HyperLogLog - StreamLib vs Java-HLL

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A while ago, I was looking at cardinality estimators for use in a distributed setting – given a data set spread over a set of nodes, we want to compute the total number of unique keys without having to transfer all keys or a global bit signature. Counting sketches such as HyperLogLog (see here, here and here for an introduction) have superior memory usage and cpu performance when cardinality can be estimated with a small error margin. In the following, I summarize a comparison between the two Java libraries, StreamLib and Java-HLL, I did back in February 2014.

Methods

StreamLib implements several methods:

  • Linear counting (lincnt) - hashes values into positions in a bit vector and then estimates the number of items based on the number of unset bits.

  • LogLog (ll) - uses hashing to add an element to one of the m different estimators, and updates the maximum observed rank updateRegister(h >>> (Integer.SIZE - k), Integer.numberOfLeadingZeros((h << k) | (1 << (k - 1))) + 1)), where k = log2(m). The cardinality is estimated as Math.pow(2, Ravg) * a, where Ravg is the average maximum observed rank across the m registers and a is the a correction function for the given m (see the paper for details).

  • HyperLogLog (hll) - improves the LogLog algorithm by several aspects, for example by using harmonic mean.

  • HyperLogLog++ (hlp) - Google’s take on HLL that improves memory usage and accuracy for small cardinalities

Java-HLL (hlx) on the other hand provides a set of tweaks to HyperLogLog, mainly exploring the idea that a chunk of data, say 1280 bytes, can be used to fully represent a short sorted list, a sparse/lazy map of non-empty register, or a full register set (see the project page for details).

Performance comparison

I used two relatively small real-world data sets, similar to what was intended to be used in production. For hashing I used StreamLib’s MurmurHash.hash64, which for some reason did it better than Guava’s on the test data (I haven’t investigated the reason though). The latency times given below are cold-start numbers, measured with no respect to JIT and other issues. In other words, these are not scientific results.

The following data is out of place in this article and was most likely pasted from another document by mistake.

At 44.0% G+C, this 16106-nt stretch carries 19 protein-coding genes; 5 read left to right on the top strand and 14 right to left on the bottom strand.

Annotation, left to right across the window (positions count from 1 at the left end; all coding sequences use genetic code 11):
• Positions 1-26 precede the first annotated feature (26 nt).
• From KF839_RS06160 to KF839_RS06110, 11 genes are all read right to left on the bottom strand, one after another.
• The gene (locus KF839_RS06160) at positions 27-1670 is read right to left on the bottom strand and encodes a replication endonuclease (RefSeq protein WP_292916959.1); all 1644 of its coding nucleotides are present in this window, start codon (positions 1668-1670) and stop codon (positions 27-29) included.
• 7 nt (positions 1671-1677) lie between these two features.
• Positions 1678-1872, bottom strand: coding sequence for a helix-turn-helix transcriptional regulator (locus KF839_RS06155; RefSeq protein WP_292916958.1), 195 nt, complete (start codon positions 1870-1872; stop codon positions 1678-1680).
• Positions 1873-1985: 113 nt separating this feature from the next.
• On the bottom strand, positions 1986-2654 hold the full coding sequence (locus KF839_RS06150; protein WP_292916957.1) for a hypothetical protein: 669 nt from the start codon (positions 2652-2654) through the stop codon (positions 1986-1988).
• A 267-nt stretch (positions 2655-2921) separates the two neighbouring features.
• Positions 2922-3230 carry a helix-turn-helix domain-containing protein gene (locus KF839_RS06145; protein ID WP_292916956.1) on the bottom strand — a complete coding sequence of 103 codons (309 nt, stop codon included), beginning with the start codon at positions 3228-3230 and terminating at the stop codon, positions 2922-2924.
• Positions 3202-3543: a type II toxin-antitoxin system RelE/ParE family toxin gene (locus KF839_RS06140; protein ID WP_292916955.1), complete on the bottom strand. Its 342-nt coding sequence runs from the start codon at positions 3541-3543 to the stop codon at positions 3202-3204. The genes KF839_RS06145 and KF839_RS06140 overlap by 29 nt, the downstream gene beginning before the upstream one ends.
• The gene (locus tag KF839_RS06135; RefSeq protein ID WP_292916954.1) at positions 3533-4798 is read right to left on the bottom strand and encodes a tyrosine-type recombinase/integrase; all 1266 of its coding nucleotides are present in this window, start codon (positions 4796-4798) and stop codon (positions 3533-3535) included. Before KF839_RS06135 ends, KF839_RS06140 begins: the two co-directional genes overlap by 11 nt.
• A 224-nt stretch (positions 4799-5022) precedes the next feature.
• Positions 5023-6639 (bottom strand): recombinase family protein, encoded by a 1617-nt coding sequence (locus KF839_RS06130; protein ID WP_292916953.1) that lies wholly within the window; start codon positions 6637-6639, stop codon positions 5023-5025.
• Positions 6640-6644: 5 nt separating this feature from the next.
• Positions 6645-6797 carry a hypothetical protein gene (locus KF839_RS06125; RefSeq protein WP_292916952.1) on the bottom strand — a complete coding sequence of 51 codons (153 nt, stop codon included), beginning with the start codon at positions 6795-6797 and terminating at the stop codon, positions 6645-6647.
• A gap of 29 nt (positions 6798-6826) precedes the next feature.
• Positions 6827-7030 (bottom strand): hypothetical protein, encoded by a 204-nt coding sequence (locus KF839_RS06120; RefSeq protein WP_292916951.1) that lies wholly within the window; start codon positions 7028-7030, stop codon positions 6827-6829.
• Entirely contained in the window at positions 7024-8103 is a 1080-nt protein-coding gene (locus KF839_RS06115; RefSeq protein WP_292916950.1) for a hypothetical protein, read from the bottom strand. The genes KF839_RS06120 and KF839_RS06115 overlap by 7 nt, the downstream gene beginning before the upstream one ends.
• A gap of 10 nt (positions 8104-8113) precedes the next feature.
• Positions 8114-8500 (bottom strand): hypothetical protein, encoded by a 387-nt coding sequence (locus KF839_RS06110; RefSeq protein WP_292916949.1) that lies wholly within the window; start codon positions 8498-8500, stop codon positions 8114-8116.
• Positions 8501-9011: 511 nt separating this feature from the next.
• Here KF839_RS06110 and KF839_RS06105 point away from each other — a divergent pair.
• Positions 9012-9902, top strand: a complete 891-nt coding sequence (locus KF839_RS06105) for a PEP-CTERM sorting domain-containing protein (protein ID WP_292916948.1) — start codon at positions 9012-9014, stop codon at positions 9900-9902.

Dataset A

The first data set has the following characteristics:

  • 3765844 tokens
  • 587913 unique keys (inserting into a Sets.newHashSet(): 977ms)
  • 587913 unique hashed keys (Sets.newHashSet(): 2520ms)

First lets compare the StreamLib methods tuned for 1% error with 10 mil keys. The collected data includes the name of the method, relative error, total estimator size, total elapsed time. The number behind ll, hll, hlp denotes the log2(m) parameter:

name error size time
lincnt 0.0017 137073B 1217ms
ll__14 0.0135 16384B 963ms
hll_13 0.0181 5472B 1000ms
hlp13 -0.0081 5473B 863ms

Here HLP performs best, with only 0.81% error and using only 5KB memory.

Now, lets compare StreamLib and Java-HLL. The parameter behind hlp is log2(m), while the parameters behind hlx are log2(m), register width (5 seems like the only one that works), promotion threshold (-1 denotes the auto mode) and the initial representation type.